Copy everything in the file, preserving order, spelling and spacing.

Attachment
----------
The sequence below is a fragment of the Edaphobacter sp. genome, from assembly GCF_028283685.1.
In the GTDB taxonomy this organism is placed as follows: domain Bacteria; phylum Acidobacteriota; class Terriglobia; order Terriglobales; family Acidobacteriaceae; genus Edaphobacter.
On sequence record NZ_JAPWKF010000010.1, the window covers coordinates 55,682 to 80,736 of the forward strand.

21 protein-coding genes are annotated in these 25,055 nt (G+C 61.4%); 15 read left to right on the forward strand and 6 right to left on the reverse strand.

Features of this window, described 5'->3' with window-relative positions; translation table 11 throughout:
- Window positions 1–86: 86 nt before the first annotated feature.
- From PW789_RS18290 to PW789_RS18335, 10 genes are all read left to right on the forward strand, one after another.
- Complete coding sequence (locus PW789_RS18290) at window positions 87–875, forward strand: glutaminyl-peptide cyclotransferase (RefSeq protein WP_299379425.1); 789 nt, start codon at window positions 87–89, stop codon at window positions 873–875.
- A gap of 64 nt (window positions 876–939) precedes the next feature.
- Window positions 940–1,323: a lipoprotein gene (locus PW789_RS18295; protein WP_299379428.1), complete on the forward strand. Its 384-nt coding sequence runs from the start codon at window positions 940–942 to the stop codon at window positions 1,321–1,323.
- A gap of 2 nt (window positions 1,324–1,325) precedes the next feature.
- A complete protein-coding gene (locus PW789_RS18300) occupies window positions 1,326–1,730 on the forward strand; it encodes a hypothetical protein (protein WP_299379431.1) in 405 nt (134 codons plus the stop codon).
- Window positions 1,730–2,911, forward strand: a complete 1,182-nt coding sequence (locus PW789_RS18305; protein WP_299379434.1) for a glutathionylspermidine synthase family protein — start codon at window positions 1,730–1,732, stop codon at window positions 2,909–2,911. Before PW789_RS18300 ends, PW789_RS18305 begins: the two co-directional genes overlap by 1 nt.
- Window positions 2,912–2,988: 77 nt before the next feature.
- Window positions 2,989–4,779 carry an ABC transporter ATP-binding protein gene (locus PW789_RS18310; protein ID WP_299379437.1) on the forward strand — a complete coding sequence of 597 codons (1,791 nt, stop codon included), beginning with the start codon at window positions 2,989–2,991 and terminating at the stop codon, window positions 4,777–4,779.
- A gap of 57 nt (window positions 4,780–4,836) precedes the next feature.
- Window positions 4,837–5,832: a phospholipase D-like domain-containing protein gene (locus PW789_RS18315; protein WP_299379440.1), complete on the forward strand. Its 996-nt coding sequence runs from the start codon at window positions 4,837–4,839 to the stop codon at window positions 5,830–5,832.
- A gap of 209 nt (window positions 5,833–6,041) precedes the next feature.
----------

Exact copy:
The sequence below is a fragment of the Edaphobacter sp. genome, from assembly GCF_028283685.1.
In the GTDB taxonomy this organism is placed as follows: domain Bacteria; phylum Acidobacteriota; class Terriglobia; order Terriglobales; family Acidobacteriaceae; genus Edaphobacter.
On sequence record NZ_JAPWKF010000010.1, the window covers coordinates 55,682 to 80,736 of the forward strand.

21 protein-coding genes are annotated in these 25,055 nt (G+C 61.4%); 15 read left to right on the forward strand and 6 right to left on the reverse strand.

Features of this window, described 5'->3' with window-relative positions; translation table 11 throughout:
- Window positions 1–86: 86 nt before the first annotated feature.
- From PW789_RS18290 to PW789_RS18335, 10 genes are all read left to right on the forward strand, one after another.
- Complete coding sequence (locus PW789_RS18290) at window positions 87–875, forward strand: glutaminyl-peptide cyclotransferase (RefSeq protein WP_299379425.1); 789 nt, start codon at window positions 87–89, stop codon at window positions 873–875.
- A gap of 64 nt (window positions 876–939) precedes the next feature.
- Window positions 940–1,323: a lipoprotein gene (locus PW789_RS18295; protein WP_299379428.1), complete on the forward strand. Its 384-nt coding sequence runs from the start codon at window positions 940–942 to the stop codon at window positions 1,321–1,323.
- A gap of 2 nt (window positions 1,324–1,325) precedes the next feature.
- A complete protein-coding gene (locus PW789_RS18300) occupies window positions 1,326–1,730 on the forward strand; it encodes a hypothetical protein (protein WP_299379431.1) in 405 nt (134 codons plus the stop codon).
- Window positions 1,730–2,911, forward strand: a complete 1,182-nt coding sequence (locus PW789_RS18305; protein WP_299379434.1) for a glutathionylspermidine synthase family protein — start codon at window positions 1,730–1,732, stop codon at window positions 2,909–2,911. Before PW789_RS18300 ends, PW789_RS18305 begins: the two co-directional genes overlap by 1 nt.
- Window positions 2,912–2,988: 77 nt before the next feature.
- Window positions 2,989–4,779 carry an ABC transporter ATP-binding protein gene (locus PW789_RS18310; protein ID WP_299379437.1) on the forward strand — a complete coding sequence of 597 codons (1,791 nt, stop codon included), beginning with the start codon at window positions 2,989–2,991 and terminating at the stop codon, window positions 4,777–4,779.
- A gap of 57 nt (window positions 4,780–4,836) precedes the next feature.
- Window positions 4,837–5,832: a phospholipase D-like domain-containing protein gene (locus PW789_RS18315; protein WP_299379440.1), complete on the forward strand. Its 996-nt coding sequence runs from the start codon at window positions 4,837–4,839 to the stop codon at window positions 5,830–5,832.
- A gap of 209 nt (window positions 5,833–6,041) precedes the next feature.